Lastly is Darkroom mode, which is designed to be an improved setting for darkened post-processing environments. For other work outside of video production, these picture profiles will be helpful, but they are not recommended when you are working with the color of your video. Rather, use the sRGB mode. If one of the other profiles find their way into the workflow, then the next feature will also be beneficial. Dual view will allow you to be in two picture profiles at the same time, so you can preview how each will affect your image.

Marketplace

The number of monitors on the market is quite amazing. In fact, we were able to find other monitors with 7 matching criteria that are $30 apart. They all are 27 inches, UHD, 350 nits bright, 10-bit color supporting IPS monitors with a built-in USB hub and a 178-degree viewing angle.

Let’s start off with the HP Z27. It also has a thin bezel and costs $560, $20 more than the BenQ. The major drawback for video production with the HP is its poor response time of 14 ms.

Next, is the Dell U2718Q at $570, that’s $30 more than the BenQ. It has a thin bezel like the HP but with a more acceptable response time of 5ms.

Last up is the ViewSonic VP2780-4K at $580; it’s the most money and has a thicker bezel. It also has a 5ms response time.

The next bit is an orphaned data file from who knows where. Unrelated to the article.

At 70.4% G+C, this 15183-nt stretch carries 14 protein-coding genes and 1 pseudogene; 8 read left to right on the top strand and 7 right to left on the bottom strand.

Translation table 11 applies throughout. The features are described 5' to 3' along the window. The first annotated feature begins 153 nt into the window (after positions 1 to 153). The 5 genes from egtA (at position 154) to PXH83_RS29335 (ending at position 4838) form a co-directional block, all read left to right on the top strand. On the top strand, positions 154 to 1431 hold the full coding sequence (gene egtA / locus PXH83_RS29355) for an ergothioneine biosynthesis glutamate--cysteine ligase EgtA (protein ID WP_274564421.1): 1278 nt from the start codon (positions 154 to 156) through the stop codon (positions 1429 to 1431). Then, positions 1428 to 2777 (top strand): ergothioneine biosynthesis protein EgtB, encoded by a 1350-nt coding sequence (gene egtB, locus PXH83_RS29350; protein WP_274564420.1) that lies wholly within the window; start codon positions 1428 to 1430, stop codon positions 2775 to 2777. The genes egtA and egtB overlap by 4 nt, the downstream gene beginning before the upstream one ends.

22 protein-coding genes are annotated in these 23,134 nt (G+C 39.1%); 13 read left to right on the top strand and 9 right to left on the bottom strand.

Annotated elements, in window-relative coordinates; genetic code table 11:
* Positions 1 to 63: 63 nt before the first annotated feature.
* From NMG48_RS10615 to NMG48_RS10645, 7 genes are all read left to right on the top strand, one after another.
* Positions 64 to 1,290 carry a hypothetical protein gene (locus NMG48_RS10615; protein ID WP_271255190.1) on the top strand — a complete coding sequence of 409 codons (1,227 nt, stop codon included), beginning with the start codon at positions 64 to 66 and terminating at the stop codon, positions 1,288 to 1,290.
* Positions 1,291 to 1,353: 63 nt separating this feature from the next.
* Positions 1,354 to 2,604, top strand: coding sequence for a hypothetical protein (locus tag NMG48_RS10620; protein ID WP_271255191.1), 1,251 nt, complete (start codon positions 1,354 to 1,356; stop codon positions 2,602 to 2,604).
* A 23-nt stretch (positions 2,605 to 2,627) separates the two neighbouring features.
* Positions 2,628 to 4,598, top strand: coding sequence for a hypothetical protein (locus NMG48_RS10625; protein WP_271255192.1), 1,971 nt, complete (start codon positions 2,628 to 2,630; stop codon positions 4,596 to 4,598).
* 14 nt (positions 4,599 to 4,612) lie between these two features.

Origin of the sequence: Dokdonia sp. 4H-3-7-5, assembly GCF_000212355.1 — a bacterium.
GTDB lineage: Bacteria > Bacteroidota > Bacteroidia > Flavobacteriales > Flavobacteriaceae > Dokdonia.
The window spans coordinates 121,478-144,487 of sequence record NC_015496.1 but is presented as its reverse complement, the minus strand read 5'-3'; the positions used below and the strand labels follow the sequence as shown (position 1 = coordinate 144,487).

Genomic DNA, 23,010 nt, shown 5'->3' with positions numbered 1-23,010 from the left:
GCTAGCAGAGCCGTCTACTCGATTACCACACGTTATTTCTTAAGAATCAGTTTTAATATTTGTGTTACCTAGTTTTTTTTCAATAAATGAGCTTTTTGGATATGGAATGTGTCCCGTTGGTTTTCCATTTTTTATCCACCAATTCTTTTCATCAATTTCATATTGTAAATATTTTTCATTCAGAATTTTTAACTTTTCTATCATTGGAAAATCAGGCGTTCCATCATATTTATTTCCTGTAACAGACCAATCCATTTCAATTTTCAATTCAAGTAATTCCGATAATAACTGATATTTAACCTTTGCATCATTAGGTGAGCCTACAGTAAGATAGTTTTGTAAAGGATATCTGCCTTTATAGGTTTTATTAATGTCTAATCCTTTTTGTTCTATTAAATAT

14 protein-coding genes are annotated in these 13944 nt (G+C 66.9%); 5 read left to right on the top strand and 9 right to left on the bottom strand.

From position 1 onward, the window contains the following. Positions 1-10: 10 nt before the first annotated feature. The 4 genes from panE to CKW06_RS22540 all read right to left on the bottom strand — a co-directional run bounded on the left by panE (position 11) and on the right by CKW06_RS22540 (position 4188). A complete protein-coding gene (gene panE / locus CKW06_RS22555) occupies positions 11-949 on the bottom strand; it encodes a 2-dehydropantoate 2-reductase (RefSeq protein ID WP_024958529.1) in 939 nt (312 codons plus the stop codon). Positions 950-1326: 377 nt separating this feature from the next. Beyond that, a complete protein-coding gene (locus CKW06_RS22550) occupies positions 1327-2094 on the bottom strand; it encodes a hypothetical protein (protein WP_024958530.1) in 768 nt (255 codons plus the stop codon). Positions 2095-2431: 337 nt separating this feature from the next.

Final thoughts and recommendations

This screen might have “designer” in its name, but it will be a great monitor for video editors. We like the native resolution of UHD 4K and support for 10-bit color. Plus, the matte finish is great and being able to rotate the screen could be handy for some applications. The picture profiles are an added bonus for those who can use. The best part of the BenQ PD2700U DesignVue Designer’s 27-inch monitor is its price, just under its nearest competitor.

SUMMARY

BenQ

STRENGTHS:

  • 10-bit color support
  • Matte finish

WEAKNESSES:

  • Low refresh rate
  • Limited HDMI connectivity

RECOMMENDED USES:

  • Narrative Filmmaking
  • Documentary Filmmaking and Journalism

TECH SPECS:

  • Size: 27″
  • Panel Type: IPS-Type LCD
  • Native Resolution: 3840 x 2160
  • Aspect Ratio: 16:9
  • Pixels Per Inch (ppi) : 163 ppi
  • Maximum Brightness: 350 cd/m2
  • Contrast Ratio: 1300:1
  • Refresh Rate : 60 Hz
  • Bit Depth / Color Support: 10-Bit (1.07 Billion Colors)
  • HDR Compatibility: HDR10
  • Color Gamut:
    • 100% sRGB
    • 100% Rec. 709
  • Response Time: 5 ms (GtG)
  • Inputs / Outputs:
    • 1 x HDMI 2.0 Input
    • 1 x DisplayPort 1.2 Input
    • 1 x Mini DisplayPort 1.2 Input
    • 1 x DisplayPort Output
    • 4 x USB Type-A (USB 3.0) Input
    • 2 x USB Type-B (USB 3.0) Output
    • 1 x 3.5 mm Output
  • Weight:
    • 16.98 lb / 7.7 kg (With Stand)
    • 11.02 lb / 5.0 kg (Without Stand)

1 COMMENT

  1. I am a wedding videographer/ photographer. Do you think I should still get the BenQ PD2700U in 2020? Is there an updated version or something in the market that is better than the BenQ at the same or at a higher price. I am looking to get a new monitor for Davinci Resolve, After effects, premiere pro and Photoshop.